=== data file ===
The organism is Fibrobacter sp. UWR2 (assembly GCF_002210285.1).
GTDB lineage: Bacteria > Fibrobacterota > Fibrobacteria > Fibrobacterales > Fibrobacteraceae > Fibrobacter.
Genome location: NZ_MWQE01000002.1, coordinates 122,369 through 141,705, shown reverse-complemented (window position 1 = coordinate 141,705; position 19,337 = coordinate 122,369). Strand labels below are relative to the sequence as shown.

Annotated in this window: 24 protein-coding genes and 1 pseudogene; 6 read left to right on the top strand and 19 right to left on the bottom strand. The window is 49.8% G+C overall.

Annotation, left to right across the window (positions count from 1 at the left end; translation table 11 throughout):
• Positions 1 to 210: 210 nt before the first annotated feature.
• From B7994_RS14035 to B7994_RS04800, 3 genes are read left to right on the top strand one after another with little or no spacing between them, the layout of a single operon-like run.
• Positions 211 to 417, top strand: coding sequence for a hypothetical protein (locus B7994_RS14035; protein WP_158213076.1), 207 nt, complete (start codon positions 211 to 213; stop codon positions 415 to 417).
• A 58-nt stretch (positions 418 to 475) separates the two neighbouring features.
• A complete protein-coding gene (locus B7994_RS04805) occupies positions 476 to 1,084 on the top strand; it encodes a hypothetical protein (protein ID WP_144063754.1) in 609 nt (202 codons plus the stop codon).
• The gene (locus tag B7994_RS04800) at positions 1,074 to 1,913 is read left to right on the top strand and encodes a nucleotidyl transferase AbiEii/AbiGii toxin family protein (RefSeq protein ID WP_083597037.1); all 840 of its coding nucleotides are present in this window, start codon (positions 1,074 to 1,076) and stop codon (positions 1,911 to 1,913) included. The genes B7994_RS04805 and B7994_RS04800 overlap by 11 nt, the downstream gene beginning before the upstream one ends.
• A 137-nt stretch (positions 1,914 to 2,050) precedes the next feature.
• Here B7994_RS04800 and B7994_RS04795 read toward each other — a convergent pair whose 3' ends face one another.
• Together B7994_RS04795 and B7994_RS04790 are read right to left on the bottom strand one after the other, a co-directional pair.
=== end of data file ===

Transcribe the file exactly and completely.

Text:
The organism is Fibrobacter sp. UWR2 (assembly GCF_002210285.1).
GTDB lineage: Bacteria > Fibrobacterota > Fibrobacteria > Fibrobacterales > Fibrobacteraceae > Fibrobacter.
Genome location: NZ_MWQE01000002.1, coordinates 122,369 through 141,705, shown reverse-complemented (window position 1 = coordinate 141,705; position 19,337 = coordinate 122,369). Strand labels below are relative to the sequence as shown.

Annotated in this window: 24 protein-coding genes and 1 pseudogene; 6 read left to right on the top strand and 19 right to left on the bottom strand. The window is 49.8% G+C overall.

Annotation, left to right across the window (positions count from 1 at the left end; translation table 11 throughout):
• Positions 1 to 210: 210 nt before the first annotated feature.
• From B7994_RS14035 to B7994_RS04800, 3 genes are read left to right on the top strand one after another with little or no spacing between them, the layout of a single operon-like run.
• Positions 211 to 417, top strand: coding sequence for a hypothetical protein (locus B7994_RS14035; protein WP_158213076.1), 207 nt, complete (start codon positions 211 to 213; stop codon positions 415 to 417).
• A 58-nt stretch (positions 418 to 475) separates the two neighbouring features.
• A complete protein-coding gene (locus B7994_RS04805) occupies positions 476 to 1,084 on the top strand; it encodes a hypothetical protein (protein ID WP_144063754.1) in 609 nt (202 codons plus the stop codon).
• The gene (locus tag B7994_RS04800) at positions 1,074 to 1,913 is read left to right on the top strand and encodes a nucleotidyl transferase AbiEii/AbiGii toxin family protein (RefSeq protein ID WP_083597037.1); all 840 of its coding nucleotides are present in this window, start codon (positions 1,074 to 1,076) and stop codon (positions 1,911 to 1,913) included. The genes B7994_RS04805 and B7994_RS04800 overlap by 11 nt, the downstream gene beginning before the upstream one ends.
• A 137-nt stretch (positions 1,914 to 2,050) precedes the next feature.
• Here B7994_RS04800 and B7994_RS04795 read toward each other — a convergent pair whose 3' ends face one another.
• Together B7994_RS04795 and B7994_RS04790 are read right to left on the bottom strand one after the other, a co-directional pair.